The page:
About the artist: John Collier (1850 – 1934) was a highly influential English artist and author. He painted in the Pre-Raphaelite style with a focus on attention to detail. His paintings mainly feature women in grand surroundings, but he is most famously known for painting Charles Darwin. The portrait sees him facing the observer in the loose cloak familiar to those who knew him, and with his beloved slouch hat in his hand.
Collier’s range of portrait subjects was broad. His commissioned portraits of the Duke of York (later George V) as Master of Trinity House in 1901, and the Prince of Wales (later Edward VIII) were his major royal portraits.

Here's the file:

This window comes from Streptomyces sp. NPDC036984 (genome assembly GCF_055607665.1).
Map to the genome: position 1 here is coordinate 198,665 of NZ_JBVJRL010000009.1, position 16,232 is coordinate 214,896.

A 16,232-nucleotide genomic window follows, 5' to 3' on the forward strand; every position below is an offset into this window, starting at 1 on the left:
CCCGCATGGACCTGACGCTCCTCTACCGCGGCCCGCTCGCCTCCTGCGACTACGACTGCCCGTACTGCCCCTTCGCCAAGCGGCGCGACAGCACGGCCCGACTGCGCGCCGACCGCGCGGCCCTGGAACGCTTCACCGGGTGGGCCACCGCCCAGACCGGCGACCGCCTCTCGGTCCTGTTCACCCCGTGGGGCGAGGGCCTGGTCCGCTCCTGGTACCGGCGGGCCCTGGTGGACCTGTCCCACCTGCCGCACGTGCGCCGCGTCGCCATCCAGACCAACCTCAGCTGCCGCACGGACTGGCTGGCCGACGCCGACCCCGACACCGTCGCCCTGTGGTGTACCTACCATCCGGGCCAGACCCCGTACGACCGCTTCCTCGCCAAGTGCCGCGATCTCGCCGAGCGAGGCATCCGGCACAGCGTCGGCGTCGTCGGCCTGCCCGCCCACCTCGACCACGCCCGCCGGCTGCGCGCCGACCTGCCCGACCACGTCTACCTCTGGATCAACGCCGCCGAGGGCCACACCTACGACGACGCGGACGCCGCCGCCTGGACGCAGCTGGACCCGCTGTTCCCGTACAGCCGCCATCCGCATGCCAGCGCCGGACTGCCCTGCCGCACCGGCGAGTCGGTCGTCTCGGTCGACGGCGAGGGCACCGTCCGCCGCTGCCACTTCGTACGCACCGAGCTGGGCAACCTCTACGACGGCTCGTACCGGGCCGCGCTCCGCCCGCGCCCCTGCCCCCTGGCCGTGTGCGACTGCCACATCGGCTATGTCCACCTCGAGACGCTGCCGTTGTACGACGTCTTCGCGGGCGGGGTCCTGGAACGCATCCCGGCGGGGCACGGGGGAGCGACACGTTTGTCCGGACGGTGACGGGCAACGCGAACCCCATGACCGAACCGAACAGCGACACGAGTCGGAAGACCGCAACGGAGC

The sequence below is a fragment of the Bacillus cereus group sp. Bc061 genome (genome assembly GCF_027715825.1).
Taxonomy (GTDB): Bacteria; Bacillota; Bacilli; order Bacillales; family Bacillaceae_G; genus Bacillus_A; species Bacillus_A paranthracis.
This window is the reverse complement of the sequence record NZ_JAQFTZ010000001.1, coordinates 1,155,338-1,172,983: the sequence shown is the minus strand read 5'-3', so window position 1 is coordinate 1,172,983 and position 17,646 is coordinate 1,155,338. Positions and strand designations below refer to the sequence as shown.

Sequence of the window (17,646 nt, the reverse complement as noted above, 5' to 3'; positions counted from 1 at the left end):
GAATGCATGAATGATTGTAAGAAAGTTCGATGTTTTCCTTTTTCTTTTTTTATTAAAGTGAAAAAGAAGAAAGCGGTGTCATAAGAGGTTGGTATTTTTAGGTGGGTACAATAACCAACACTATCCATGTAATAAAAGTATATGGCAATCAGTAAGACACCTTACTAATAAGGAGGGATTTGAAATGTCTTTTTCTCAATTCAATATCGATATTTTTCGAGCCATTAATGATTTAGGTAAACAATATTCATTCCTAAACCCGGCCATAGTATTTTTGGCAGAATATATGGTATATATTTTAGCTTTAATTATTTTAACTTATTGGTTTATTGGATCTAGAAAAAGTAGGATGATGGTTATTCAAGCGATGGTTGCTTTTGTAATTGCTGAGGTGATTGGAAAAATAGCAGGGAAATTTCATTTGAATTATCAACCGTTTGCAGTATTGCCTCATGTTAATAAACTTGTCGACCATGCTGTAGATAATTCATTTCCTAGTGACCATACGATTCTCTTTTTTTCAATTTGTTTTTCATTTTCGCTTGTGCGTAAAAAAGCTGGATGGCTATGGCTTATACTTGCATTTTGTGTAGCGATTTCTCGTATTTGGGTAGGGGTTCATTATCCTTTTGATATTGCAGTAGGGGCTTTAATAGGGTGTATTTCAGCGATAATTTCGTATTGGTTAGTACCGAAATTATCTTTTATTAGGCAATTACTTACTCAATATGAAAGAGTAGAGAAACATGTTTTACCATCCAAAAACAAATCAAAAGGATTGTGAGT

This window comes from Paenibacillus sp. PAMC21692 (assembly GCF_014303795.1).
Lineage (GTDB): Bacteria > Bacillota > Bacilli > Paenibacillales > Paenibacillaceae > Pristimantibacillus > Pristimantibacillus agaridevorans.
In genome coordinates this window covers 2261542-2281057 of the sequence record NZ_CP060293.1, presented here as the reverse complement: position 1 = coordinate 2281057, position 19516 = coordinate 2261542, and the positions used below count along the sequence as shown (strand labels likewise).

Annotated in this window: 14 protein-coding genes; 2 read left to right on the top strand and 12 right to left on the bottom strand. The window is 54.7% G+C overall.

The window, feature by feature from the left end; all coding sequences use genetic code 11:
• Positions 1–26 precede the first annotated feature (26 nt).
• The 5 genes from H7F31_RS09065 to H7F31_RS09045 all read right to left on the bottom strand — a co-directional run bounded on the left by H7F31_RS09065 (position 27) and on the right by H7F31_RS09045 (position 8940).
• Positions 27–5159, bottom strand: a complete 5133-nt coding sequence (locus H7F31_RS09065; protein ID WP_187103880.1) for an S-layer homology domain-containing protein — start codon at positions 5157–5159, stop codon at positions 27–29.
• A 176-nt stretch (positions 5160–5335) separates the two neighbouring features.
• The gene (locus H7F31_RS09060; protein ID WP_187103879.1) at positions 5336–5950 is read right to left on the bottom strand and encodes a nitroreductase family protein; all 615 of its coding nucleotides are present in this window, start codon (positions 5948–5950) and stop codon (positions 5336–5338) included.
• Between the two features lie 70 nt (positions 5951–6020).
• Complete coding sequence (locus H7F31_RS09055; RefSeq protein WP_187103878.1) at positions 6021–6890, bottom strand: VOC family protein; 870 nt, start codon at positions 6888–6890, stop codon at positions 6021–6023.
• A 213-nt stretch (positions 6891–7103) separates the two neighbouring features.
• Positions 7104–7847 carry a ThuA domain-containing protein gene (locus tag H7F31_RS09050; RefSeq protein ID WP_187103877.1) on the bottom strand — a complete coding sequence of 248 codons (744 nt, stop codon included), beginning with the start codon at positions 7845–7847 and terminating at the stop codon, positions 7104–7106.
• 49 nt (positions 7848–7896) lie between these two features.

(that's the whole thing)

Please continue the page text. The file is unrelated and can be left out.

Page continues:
Collier had an interesting perception of religion for his time. He quoted, ‘The Bible is mostly concerned with ethics apart from religion... I am looking forward to a time when ethics will have taken the place of religion... My religion is really negative. [The benefits of religion] can be attained by other means which are less conducive to strife and which put less strain on upon the reasoning faculties.’
Collier’s entry in the Dictionary of National Biography compares his work to that of Frank Holl, due to its stillness and solemnity.